Mt Warrenheip redux
With the children and wife off on a play date, and with Rod VK2TWR and Al VK1RX aiming a 40 point marathon, I decided I’d head up to Mt Warrenheip again to work some S2S. In addition, Andrew VK1NAM was on VK1/AC-036 with Greg VK2FGJW. I got away a little later than anticipated, but still managed to make it before UTC rollover. I was toting my usual gear, including a few new additional links to the 40/20m linked dipole to give me 15 and 12m.
Retrofitting a linked dipole isn’t a smart move, but I still managed to get things tuned reasonably well. This particular linked dipole started out as a 20m dipole, then had links added for 40m, which affected tuning a little on 20m, but the addition of the 15m and 12m links fixed up 20m tuning. The tuning for 15m is a little off, but still less than 1.5 across the entire band. 12m was spot on.
Meanwhile, back on Mt Warrenheip, I had set up at the same location I had the time before. I stretched out on the road, tied off one dipole leg to one of the communication tower’s access gates and the other to a tree, and got to work.
I worked Greg S2S first on 7090 kHz, then QSY’d up 5 to work 14 stations before the UTC rollover. There was the usual crowd of chasers, although mainly from external to VK3, which was a little surprising. There was one new chaser, Amanda VK3FQSO up in Wedderburn, and my signal made it as far as Newcastle and Matt VK2DAG.
After UTC, I worked 25 stations, including my first VK7 chase from VK7DIK. A QSY up to 20m found VK2JNG north of Armidale in NSW, but no VK6. I’d looked at the IPS website to see what the best frequency was predicted to be – 17m apparently. I tried 15m, but could not get into VK6. I did manage to get my first VK4 chase, Dave VK4OZY.
I also worked Tony VK3CAT for 10 points and Glenn VK3YY for 2 points summit to summit. Rather than dropping the linked dipole, I was still getting a decent enough signal using the 15m setting, so just worked them that way with reduced reports. Also on 15m was BD4CRZ, Zhu in China, but I wasn’t able to break through the pileup of JA stations. I could also hear a few, but no one else came back to work me.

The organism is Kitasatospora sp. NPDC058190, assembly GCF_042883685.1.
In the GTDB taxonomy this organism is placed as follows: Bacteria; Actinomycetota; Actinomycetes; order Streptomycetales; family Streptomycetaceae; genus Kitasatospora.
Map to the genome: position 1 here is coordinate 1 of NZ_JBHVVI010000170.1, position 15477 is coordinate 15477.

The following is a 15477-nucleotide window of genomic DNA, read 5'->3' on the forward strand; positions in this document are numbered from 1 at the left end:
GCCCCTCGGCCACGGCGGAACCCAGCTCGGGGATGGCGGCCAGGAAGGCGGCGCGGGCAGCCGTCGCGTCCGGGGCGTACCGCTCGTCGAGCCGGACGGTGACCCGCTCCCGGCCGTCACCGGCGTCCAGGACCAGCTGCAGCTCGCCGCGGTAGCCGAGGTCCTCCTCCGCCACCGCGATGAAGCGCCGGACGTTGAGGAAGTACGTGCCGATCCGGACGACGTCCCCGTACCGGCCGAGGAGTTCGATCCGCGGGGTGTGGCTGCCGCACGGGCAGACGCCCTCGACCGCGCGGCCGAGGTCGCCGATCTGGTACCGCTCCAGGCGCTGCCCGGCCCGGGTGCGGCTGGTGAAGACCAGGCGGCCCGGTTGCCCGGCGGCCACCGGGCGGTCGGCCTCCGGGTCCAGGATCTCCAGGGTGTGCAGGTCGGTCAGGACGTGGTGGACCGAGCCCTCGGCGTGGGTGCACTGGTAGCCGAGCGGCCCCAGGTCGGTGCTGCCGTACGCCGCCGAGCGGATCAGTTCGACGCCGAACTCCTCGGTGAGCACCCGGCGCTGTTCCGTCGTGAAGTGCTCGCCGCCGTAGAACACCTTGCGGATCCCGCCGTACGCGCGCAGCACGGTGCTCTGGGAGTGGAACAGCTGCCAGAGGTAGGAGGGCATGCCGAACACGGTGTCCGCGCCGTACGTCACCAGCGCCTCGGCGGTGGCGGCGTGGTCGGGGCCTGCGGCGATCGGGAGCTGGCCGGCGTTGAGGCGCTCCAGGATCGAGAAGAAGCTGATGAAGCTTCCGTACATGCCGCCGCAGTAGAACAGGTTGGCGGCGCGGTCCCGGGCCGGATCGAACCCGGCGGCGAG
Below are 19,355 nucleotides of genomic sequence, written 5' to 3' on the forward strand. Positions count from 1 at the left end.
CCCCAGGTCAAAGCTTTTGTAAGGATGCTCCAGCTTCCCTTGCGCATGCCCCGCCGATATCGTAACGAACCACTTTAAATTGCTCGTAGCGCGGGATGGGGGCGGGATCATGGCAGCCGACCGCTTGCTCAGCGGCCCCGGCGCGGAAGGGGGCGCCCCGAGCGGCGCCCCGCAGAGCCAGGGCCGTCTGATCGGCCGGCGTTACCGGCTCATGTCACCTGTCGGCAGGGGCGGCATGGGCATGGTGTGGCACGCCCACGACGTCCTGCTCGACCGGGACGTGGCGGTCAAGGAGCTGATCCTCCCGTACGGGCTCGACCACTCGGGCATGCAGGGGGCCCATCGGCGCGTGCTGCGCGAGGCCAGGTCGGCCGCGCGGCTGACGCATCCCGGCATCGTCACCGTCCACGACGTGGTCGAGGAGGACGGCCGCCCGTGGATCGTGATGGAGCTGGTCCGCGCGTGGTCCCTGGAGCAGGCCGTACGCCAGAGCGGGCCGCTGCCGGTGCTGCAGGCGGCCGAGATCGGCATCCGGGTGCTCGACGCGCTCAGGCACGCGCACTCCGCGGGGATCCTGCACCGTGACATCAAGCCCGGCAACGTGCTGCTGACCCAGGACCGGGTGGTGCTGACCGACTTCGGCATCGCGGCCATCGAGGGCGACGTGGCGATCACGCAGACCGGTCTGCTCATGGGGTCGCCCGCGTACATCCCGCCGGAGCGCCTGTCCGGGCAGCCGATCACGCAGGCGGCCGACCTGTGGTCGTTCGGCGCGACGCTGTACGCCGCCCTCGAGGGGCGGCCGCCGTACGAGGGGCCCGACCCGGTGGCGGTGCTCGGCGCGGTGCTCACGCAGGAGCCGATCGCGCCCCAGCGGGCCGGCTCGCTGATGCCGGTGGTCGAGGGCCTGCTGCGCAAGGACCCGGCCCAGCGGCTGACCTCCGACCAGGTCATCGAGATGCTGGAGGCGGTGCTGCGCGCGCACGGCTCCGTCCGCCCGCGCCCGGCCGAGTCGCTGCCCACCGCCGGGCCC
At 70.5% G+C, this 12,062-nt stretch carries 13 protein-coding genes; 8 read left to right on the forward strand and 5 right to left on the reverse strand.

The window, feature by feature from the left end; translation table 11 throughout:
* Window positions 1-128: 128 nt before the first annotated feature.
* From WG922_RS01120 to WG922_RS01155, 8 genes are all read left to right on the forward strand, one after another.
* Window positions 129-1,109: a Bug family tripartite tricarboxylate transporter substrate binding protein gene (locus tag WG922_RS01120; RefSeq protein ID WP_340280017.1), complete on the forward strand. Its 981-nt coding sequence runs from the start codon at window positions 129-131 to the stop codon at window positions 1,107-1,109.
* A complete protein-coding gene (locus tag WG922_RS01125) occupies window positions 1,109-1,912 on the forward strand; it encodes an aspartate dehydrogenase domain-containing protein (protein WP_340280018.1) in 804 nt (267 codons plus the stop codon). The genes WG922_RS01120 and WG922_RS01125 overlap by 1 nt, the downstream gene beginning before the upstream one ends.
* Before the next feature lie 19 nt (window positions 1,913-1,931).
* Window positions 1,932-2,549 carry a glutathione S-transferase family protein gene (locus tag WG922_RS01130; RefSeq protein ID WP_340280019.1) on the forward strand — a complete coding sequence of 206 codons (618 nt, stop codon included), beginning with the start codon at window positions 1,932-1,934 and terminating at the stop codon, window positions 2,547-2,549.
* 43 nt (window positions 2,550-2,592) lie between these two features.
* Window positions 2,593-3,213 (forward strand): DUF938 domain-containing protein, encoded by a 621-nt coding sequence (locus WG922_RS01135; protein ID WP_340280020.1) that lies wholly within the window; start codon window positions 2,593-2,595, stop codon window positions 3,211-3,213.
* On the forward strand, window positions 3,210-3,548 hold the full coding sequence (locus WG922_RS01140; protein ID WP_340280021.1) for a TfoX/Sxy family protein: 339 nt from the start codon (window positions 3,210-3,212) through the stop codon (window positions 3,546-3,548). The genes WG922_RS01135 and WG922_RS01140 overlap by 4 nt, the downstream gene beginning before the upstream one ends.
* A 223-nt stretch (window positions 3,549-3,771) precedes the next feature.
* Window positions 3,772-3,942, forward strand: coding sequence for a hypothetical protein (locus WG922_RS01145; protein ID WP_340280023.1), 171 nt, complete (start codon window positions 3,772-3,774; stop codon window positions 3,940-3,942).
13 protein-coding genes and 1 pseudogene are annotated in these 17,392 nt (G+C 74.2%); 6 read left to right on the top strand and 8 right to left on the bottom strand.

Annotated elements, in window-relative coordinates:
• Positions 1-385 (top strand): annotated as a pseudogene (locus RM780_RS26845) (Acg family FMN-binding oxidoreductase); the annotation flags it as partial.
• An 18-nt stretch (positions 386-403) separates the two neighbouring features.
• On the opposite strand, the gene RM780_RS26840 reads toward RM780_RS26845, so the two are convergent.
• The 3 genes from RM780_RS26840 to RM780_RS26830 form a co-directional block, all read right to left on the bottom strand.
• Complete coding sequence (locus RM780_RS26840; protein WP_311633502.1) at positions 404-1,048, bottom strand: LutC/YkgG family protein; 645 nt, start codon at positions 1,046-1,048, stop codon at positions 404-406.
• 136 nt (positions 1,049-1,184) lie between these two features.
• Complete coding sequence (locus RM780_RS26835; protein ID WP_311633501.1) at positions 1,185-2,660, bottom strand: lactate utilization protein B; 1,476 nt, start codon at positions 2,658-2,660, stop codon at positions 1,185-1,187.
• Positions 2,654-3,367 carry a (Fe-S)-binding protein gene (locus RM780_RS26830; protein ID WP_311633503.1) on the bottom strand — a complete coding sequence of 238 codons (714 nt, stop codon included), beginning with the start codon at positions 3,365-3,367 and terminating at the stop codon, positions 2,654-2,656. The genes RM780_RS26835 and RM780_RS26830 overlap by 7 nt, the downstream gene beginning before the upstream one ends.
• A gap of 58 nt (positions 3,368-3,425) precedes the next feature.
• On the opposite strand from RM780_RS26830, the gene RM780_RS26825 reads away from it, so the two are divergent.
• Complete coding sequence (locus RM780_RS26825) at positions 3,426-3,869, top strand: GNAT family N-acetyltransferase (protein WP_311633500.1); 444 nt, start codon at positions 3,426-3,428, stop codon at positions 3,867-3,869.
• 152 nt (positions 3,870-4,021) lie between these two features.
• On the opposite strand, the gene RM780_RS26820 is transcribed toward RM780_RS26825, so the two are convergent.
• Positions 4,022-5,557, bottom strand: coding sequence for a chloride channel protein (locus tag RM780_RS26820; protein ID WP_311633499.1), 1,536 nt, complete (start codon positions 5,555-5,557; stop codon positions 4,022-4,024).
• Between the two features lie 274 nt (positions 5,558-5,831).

Around this point in time, I did have to move my gear, as a maintenance tech for one of the dishes on the tower arrived to deal with a fault. A little more on that later.
Back down on 40m, Rod and Al finally made VK2/SM-010 after a long walk they hadn’t anticipated, so I worked them both for another 10 points of S2S action. While I was listening, they worked Gerard VK2IO who was 15 minutes away from his summit, so I decided to hang around to get some more points. By this stage it was 2pm and I was very hungry, so I was hoping it would be worth it. Waiting an extra half hour (= a SOTA “15 minutes from summit”) for 1 point would upset my stomach. Fortunately for me, it was 6 more valuable points.
In the end, I worked VK7 and VK4 for the first time from a summit, made my first QSO on 15m. I chased 32 points from the summit, more than I’d hoped, despite Rod and Al being delayed, thanks to Tony and Glenn. I also added a few new unique summits. The eventual S2S with Rod pushed me over 250 S2S points, and to 125 unique summits chased. I also pushed past 900 points chasing (now up to 947) so I’m in the home stretch now towards Sloth status.
As for the maintenance tech, he was there looking after a failed backbone microwave link on 18GHz. He got very interested when he discovered I was playing radio and we spent a bit of time dancing around when I started, what I was doing, what frequencies I was using etc, etc. Basically a thinly veiled attempt to blame me for his problems. He was polite and nice about it, but it took a little bit of time showing logs and frequencies to get him to drop the concerns.
I don’t think he expected me to understand how his systems worked, including pointing out things like given the capacity of the link, the IF needed to be in the 100s of MHz, not the 10s, and the fact his problems started at 9:30, and I didn’t pitch up until 10:30. I work in IT support too, so I understand a reasonable amount about the troubleshooting process. By the end of it, he’d come around to my way of thinking, but it did make me late home, to my wife’s annoyance. It does show the value of keeping accurate logs. He had no right to inspect my log, but he could also have made my life difficult as he’d heard my callsign and calling CQ. A bit of courtesy and accurate logs kept him on side. Oh, and showing I wasn’t a complete mug at this “support” game.
As I was leaving, some of his colleagues turned up, and I have a suspicion he was trying to blame me as much to solve his problem as to avoid having to climb the tower. The younger of the two who’d just arrived was putting on climbing harnesses as I disappeared around the corner.